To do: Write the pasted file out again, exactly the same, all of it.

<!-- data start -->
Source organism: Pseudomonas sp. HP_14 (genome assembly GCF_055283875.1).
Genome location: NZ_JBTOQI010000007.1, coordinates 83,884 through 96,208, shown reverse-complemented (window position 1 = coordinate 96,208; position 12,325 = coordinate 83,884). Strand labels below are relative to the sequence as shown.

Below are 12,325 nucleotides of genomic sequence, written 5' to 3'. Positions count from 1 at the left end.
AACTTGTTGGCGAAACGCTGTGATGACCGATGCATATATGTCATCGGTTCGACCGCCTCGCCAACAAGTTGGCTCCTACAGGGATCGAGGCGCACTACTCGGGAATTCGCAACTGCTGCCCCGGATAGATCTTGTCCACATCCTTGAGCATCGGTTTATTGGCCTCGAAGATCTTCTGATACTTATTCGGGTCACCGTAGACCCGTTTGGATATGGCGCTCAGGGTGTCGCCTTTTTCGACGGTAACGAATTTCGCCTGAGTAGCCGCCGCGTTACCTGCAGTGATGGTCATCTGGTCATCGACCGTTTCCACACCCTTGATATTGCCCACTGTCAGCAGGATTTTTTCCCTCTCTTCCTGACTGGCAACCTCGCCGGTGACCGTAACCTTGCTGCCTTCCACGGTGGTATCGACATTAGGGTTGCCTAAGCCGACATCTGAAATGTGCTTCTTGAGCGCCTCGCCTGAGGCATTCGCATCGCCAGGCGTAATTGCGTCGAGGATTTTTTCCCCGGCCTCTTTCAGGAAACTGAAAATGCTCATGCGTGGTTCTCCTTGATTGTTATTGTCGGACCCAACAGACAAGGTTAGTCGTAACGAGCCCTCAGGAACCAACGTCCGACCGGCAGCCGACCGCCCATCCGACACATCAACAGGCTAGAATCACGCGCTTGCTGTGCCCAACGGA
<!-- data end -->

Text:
Source organism: Pseudomonas sp. HP_14 (genome assembly GCF_055283875.1).
Genome location: NZ_JBTOQI010000007.1, coordinates 83,884 through 96,208, shown reverse-complemented (window position 1 = coordinate 96,208; position 12,325 = coordinate 83,884). Strand labels below are relative to the sequence as shown.

Below are 12,325 nucleotides of genomic sequence, written 5' to 3'. Positions count from 1 at the left end.
AACTTGTTGGCGAAACGCTGTGATGACCGATGCATATATGTCATCGGTTCGACCGCCTCGCCAACAAGTTGGCTCCTACAGGGATCGAGGCGCACTACTCGGGAATTCGCAACTGCTGCCCCGGATAGATCTTGTCCACATCCTTGAGCATCGGTTTATTGGCCTCGAAGATCTTCTGATACTTATTCGGGTCACCGTAGACCCGTTTGGATATGGCGCTCAGGGTGTCGCCTTTTTCGACGGTAACGAATTTCGCCTGAGTAGCCGCCGCGTTACCTGCAGTGATGGTCATCTGGTCATCGACCGTTTCCACACCCTTGATATTGCCCACTGTCAGCAGGATTTTTTCCCTCTCTTCCTGACTGGCAACCTCGCCGGTGACCGTAACCTTGCTGCCTTCCACGGTGGTATCGACATTAGGGTTGCCTAAGCCGACATCTGAAATGTGCTTCTTGAGCGCCTCGCCTGAGGCATTCGCATCGCCAGGCGTAATTGCGTCGAGGATTTTTTCCCCGGCCTCTTTCAGGAAACTGAAAATGCTCATGCGTGGTTCTCCTTGATTGTTATTGTCGGACCCAACAGACAAGGTTAGTCGTAACGAGCCCTCAGGAACCAACGTCCGACCGGCAGCCGACCGCCCATCCGACACATCAACAGGCTAGAATCACGCGCTTGCTGTGCCCAACGGA